After lunch at Mora, we boarded a Y1 railbus for the first part of our journey up the Inlandsbanan to Östersund. Both driver Christer and conductor/guide Eva were very informative about the route, and were, we felt, a credit to their organisation. They weren’t just providing a train journey, they were providing an “experience.” For example, the train stopped in the middle of nowhere (well, actually, at the Inlandsbanan’s highest point, but not for that reason,) and we all got off. We were taken just over 100 meters from the train to look at a Bear den, which had been built into an old ant hill. Thankfully, the bear was not at home, but one did cross the track infront of the train a little further up! We slowed down to look at some decorated stones, not very unlike the sort you get at British sea-side resorts! We stopped at Sveg for dinner, having placed our food order with Eva who then telephoned ahead so that the food would be ready for our arrival. We also passed the southbound train there. There is an interesting bridge here, where the road and railway come together (looking a bit like a tramway) to cross the river. Although the crossing lights work automatically, the driver has to operate the barriers manually; an obvious safety precaution. We joined the main line at Brunflo, and this was the fastest part of our journey, the last few kilometres to Östersund; where we stayed at Hotel Älgen; nice, but we only had the one night there, and didn’t really get to appreciate it! (A lesson for next time!)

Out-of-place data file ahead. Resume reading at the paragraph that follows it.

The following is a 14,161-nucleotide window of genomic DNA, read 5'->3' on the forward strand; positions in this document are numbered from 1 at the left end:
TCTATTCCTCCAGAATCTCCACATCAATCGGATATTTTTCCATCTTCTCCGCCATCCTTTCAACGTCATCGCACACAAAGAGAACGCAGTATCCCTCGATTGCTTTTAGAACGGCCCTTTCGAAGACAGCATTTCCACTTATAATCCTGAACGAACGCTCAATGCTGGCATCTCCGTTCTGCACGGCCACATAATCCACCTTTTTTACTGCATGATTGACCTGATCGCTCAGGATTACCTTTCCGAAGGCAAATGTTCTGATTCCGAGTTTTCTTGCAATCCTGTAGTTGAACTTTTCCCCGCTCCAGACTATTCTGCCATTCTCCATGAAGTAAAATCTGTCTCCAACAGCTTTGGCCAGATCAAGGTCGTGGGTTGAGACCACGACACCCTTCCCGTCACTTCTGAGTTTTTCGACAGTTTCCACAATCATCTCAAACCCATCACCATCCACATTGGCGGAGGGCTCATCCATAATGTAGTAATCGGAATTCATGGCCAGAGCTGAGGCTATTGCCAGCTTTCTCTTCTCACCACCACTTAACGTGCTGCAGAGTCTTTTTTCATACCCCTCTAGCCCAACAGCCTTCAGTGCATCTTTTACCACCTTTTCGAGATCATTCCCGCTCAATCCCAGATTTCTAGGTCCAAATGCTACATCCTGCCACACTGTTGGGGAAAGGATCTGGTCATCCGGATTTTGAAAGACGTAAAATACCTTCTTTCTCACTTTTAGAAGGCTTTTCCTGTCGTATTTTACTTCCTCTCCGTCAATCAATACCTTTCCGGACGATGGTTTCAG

We departed Östersund soon after 7am, and headed further north up the Inlandsbanan. This 14-hour journey was in a pair of Y1 railbuses, though all passengers were in the front unit. Brunch, lunch and dinner were ordered in the same way as before. When we stopped at Hoting, the driver also got out and entertained us with music from his fiddle … I recognised most of the (Swedish) tunes that he played! Our lunch stop at Vilhelmina also featured entertainment from the local one-man-band, “Eneröd,” and one of our party bought an autographed CD from him. We passed the southbound train at Sorsele, where the crews swapped over also. At Arvidsjaur, the train changed direction, and we all transferred to the other Y1 unit, but leaving our baggage where it was. It was shortly after this station that a sad incident occurred. We had slowed down many times for reindeer on the track, but on one occasion, one got so close that it got hit by the train, and killed instantly. (When they are not killed, the driver must stop the train to put the animal out of its misery!) Obviously, everyone was upset, but especially a young Swiss girl who had witnessed a similar thing (when the train had to stop) a couple of days previously! (However, it is amazing how well an Ice-Cream cures emotional ills in children!) After stopping at the Arctic Circle for photographs, we continued north past a water sprite, among other things! The Arctic Circle is apparently moving at the rate of 14 meters a year, but we were not told in which direction! Eventually, we reached Gällivare and alighted at a platform that made us unashamed of the platforms that we presently have at Lövhöjden upon the FLMJ! Our B&B was at Gällivare Värdshus, which was the only one that I could find on the internet, but is the only one not listed in the local guides. The rooms were nice, and they kindly agreed to allow us to leave our baggage there in the morning to be collected later in the evening.